The kinds of things reported in this story are, I'm sad to say, totally normal for my students, who come from the USA, Canada, Chile, Japan, South Korea, Australia, etc. etc. The situation is very, very grim.

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allez neg [497 posts] 1 year ago
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Colombians. Procyclists.

Shall we point out that not all Colombians are part of a drugs cartel, and that not all procyclists are whacked off their tits on drugs BEFORE the customs guys order a new box of elbow length latex gloves?  4

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Ghedebrav [1098 posts] 1 year ago
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Crackers, but more and more common from a government whose determination not to appear a soft touch has the unintended (though how could it have not been anticipated?) consequences of gigantic pain-in-the-arse queues at UK passport controls, and denied visas for sportspeople and entertainers who are clearly not about nick a British person's job or sign on for benefits or whatever the latest scaremongering bollocks is.

I've a friend from South Africa - a doctor, working for the NHS - who gets taken into a side-room for interrogation every time she re-enters the country. This in spite of having legal right to live and work here, and being married to an Englishman with whom she's had an English son.

It is, as Ryder Hesjedal would say 'coconuts'.

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Him Up North [235 posts] 1 year ago
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bikeboy76 wrote:

Uran was a Sky rider last year. Perplexing he can't get in just 6 months later; unless it is possible to ride for a British team without ever coming here *cough*froome*cough*

He raced the Olympics road race in 2012. Presumably that was legal? Or was he dragged from the podium and deported?  13

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Istarbel [1 post] 1 year ago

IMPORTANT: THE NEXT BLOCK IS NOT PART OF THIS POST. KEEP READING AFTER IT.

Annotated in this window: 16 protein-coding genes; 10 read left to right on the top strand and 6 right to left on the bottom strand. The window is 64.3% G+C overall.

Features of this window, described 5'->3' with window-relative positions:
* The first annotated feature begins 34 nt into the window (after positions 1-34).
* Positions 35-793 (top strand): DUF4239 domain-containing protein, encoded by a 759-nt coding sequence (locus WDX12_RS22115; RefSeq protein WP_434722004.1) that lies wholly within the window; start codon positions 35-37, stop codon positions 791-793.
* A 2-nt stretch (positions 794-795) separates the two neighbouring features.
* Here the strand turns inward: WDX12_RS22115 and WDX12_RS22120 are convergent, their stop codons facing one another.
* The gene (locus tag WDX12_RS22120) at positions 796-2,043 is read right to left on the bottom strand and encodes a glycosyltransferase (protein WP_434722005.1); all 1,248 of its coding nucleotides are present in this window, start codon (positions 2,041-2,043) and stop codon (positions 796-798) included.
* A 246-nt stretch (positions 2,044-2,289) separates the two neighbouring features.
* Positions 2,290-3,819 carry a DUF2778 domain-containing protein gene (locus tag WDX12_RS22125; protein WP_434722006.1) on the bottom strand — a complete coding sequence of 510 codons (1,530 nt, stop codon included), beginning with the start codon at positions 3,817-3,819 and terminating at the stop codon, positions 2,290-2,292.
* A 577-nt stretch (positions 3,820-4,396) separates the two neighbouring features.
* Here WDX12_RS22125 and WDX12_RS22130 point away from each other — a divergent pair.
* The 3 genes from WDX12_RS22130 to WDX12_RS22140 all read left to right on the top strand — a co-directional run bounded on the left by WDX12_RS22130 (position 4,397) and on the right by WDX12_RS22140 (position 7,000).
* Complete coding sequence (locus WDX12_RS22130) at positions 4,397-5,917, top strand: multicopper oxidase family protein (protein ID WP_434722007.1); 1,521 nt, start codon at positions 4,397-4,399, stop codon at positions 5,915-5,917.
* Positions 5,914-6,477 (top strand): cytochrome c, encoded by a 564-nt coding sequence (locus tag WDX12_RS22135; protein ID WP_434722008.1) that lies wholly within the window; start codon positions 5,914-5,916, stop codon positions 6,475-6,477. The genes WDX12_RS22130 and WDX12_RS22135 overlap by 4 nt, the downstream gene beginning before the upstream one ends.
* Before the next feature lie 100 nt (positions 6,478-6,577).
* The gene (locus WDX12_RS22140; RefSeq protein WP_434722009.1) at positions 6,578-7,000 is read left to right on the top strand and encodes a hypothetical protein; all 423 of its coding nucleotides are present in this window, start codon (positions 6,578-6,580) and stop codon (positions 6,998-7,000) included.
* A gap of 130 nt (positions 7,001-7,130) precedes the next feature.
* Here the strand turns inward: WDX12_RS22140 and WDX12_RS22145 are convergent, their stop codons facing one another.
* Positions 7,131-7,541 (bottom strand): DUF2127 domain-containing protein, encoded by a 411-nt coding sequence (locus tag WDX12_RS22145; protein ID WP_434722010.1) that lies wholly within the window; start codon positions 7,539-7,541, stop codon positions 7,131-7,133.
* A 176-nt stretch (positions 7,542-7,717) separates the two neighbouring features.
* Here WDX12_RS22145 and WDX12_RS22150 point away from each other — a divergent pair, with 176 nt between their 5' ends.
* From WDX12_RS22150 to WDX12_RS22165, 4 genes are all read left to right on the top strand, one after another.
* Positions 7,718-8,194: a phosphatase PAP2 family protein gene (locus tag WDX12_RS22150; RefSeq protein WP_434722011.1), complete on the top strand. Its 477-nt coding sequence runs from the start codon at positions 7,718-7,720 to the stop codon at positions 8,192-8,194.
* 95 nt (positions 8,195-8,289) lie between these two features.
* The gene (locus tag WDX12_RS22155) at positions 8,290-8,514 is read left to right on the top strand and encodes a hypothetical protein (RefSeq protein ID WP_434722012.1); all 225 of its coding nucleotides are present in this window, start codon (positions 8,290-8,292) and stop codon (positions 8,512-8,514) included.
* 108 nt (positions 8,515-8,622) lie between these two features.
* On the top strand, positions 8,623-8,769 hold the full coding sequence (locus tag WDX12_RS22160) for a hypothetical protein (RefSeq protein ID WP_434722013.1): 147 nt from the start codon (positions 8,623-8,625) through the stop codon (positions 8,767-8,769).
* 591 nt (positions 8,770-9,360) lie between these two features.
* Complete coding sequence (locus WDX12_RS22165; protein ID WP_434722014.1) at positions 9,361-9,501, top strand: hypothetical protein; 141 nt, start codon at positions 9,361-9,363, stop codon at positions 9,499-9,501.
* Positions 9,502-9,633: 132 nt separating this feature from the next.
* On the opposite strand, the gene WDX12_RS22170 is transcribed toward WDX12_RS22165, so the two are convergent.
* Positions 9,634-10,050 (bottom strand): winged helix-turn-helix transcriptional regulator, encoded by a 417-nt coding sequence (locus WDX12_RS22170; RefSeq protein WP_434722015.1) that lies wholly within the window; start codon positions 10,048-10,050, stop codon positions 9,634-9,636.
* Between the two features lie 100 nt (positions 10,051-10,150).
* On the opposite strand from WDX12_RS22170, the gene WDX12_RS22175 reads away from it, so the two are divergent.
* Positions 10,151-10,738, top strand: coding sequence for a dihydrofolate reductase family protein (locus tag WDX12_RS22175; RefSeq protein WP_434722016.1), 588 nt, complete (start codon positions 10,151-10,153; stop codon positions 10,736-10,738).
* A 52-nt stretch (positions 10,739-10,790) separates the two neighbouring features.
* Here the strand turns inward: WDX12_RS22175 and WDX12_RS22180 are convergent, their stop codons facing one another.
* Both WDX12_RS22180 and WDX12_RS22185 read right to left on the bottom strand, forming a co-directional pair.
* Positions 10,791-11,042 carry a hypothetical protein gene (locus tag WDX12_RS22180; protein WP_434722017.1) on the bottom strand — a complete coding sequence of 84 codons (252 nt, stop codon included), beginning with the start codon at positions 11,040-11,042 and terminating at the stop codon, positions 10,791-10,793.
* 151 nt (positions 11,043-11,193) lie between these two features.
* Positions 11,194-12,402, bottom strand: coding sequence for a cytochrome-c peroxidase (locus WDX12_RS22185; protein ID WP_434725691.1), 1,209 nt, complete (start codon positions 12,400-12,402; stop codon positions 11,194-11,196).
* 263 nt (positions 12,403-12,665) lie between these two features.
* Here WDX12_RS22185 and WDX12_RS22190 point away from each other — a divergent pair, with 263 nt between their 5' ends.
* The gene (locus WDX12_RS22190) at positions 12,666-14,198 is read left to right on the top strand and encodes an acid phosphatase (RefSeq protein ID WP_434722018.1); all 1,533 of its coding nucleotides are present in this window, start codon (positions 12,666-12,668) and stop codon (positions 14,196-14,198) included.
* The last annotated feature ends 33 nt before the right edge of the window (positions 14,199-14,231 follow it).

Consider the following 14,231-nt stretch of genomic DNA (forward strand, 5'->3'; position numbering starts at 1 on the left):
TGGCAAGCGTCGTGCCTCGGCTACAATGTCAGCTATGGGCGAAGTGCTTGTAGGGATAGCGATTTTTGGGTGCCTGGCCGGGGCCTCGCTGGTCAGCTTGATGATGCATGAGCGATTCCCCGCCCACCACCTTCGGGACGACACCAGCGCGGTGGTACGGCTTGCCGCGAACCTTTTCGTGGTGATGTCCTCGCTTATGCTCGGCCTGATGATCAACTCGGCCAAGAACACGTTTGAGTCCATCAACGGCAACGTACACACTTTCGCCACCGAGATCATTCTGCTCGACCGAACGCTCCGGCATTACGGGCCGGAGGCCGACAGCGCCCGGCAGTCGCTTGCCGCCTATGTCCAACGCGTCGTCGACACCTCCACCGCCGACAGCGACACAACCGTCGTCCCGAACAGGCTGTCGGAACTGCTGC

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As a Colombian you need both because being Colombian is fun.

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Charles_Hunter [135 posts] 1 year ago
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Can't blame the uk border authority for rejecting applications for incorrect visas (tourist vs transit) and for rejecting visas based on insufficient detail. Only the riders / teams who are requesting the visas to blame for not doing it correctly.

Hopefully there is enough time to rectify the situation by submitting new forms.

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Al__S [957 posts] 1 year ago
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Whilst yes, the UKBA need to play by the (increasingly harsh) rules set down by the tabloid-following government (the last one was no better on this) they could have gone "ah, I see you've filled in the wrong form, please fill in this one and we'll get you sorted" when it appears they've simply gone "computer says no".

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jova54 [644 posts] 1 year ago
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Done.
The Giro is just the sort of sporting event that Northern Ireland and Ireland need to continuing rebuilding their reputations as tourist destinations.
Allowing petty bureaucracy to get in the way is an unfortunate but predictable British trait.

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Yorkshie Whippet [499 posts] 1 year ago
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Al__S wrote: